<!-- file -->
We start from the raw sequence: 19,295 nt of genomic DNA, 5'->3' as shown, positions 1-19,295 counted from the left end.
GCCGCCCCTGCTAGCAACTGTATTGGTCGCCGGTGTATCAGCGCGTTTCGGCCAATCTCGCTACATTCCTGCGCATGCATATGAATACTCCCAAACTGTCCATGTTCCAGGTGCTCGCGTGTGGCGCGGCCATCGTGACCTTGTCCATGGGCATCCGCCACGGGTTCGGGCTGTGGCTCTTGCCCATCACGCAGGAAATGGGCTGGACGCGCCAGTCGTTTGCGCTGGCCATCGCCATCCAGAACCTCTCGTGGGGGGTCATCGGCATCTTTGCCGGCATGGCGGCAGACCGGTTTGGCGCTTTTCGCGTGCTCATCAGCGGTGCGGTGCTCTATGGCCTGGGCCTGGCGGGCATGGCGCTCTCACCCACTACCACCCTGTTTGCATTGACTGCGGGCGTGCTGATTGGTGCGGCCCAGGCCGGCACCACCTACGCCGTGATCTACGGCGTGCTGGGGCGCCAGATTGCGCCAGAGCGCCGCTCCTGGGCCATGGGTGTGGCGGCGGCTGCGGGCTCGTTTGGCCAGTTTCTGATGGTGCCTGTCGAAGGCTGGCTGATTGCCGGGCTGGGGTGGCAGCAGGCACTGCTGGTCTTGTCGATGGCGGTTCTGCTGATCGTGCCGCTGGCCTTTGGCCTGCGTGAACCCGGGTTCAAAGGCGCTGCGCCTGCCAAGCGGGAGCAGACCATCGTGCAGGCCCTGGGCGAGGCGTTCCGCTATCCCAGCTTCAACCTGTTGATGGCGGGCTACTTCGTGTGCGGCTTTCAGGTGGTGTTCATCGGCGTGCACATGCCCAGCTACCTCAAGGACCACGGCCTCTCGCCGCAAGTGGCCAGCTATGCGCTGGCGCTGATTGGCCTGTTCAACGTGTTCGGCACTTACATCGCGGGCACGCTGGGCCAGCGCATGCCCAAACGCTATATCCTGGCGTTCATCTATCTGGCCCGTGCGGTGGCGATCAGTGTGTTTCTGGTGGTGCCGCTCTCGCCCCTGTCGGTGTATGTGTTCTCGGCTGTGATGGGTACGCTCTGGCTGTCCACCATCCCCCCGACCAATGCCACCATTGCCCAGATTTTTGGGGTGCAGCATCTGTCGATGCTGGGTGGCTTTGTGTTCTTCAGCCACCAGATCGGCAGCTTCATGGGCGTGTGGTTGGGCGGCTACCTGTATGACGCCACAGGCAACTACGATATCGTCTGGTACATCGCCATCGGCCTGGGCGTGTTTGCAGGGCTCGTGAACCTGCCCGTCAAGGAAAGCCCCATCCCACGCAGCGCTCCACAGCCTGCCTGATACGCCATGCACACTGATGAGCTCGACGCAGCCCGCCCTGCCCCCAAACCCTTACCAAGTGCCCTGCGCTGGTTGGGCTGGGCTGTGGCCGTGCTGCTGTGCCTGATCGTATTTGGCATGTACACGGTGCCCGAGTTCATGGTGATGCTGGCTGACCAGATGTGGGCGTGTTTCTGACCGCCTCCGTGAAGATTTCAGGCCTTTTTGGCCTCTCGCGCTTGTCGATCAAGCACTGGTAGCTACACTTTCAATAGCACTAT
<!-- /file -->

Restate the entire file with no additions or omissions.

We start from the raw sequence: 19,295 nt of genomic DNA, 5'->3' as shown, positions 1-19,295 counted from the left end.
GCCGCCCCTGCTAGCAACTGTATTGGTCGCCGGTGTATCAGCGCGTTTCGGCCAATCTCGCTACATTCCTGCGCATGCATATGAATACTCCCAAACTGTCCATGTTCCAGGTGCTCGCGTGTGGCGCGGCCATCGTGACCTTGTCCATGGGCATCCGCCACGGGTTCGGGCTGTGGCTCTTGCCCATCACGCAGGAAATGGGCTGGACGCGCCAGTCGTTTGCGCTGGCCATCGCCATCCAGAACCTCTCGTGGGGGGTCATCGGCATCTTTGCCGGCATGGCGGCAGACCGGTTTGGCGCTTTTCGCGTGCTCATCAGCGGTGCGGTGCTCTATGGCCTGGGCCTGGCGGGCATGGCGCTCTCACCCACTACCACCCTGTTTGCATTGACTGCGGGCGTGCTGATTGGTGCGGCCCAGGCCGGCACCACCTACGCCGTGATCTACGGCGTGCTGGGGCGCCAGATTGCGCCAGAGCGCCGCTCCTGGGCCATGGGTGTGGCGGCGGCTGCGGGCTCGTTTGGCCAGTTTCTGATGGTGCCTGTCGAAGGCTGGCTGATTGCCGGGCTGGGGTGGCAGCAGGCACTGCTGGTCTTGTCGATGGCGGTTCTGCTGATCGTGCCGCTGGCCTTTGGCCTGCGTGAACCCGGGTTCAAAGGCGCTGCGCCTGCCAAGCGGGAGCAGACCATCGTGCAGGCCCTGGGCGAGGCGTTCCGCTATCCCAGCTTCAACCTGTTGATGGCGGGCTACTTCGTGTGCGGCTTTCAGGTGGTGTTCATCGGCGTGCACATGCCCAGCTACCTCAAGGACCACGGCCTCTCGCCGCAAGTGGCCAGCTATGCGCTGGCGCTGATTGGCCTGTTCAACGTGTTCGGCACTTACATCGCGGGCACGCTGGGCCAGCGCATGCCCAAACGCTATATCCTGGCGTTCATCTATCTGGCCCGTGCGGTGGCGATCAGTGTGTTTCTGGTGGTGCCGCTCTCGCCCCTGTCGGTGTATGTGTTCTCGGCTGTGATGGGTACGCTCTGGCTGTCCACCATCCCCCCGACCAATGCCACCATTGCCCAGATTTTTGGGGTGCAGCATCTGTCGATGCTGGGTGGCTTTGTGTTCTTCAGCCACCAGATCGGCAGCTTCATGGGCGTGTGGTTGGGCGGCTACCTGTATGACGCCACAGGCAACTACGATATCGTCTGGTACATCGCCATCGGCCTGGGCGTGTTTGCAGGGCTCGTGAACCTGCCCGTCAAGGAAAGCCCCATCCCACGCAGCGCTCCACAGCCTGCCTGATACGCCATGCACACTGATGAGCTCGACGCAGCCCGCCCTGCCCCCAAACCCTTACCAAGTGCCCTGCGCTGGTTGGGCTGGGCTGTGGCCGTGCTGCTGTGCCTGATCGTATTTGGCATGTACACGGTGCCCGAGTTCATGGTGATGCTGGCTGACCAGATGTGGGCGTGTTTCTGACCGCCTCCGTGAAGATTTCAGGCCTTTTTGGCCTCTCGCGCTTGTCGATCAAGCACTGGTAGCTACACTTTCAATAGCACTAT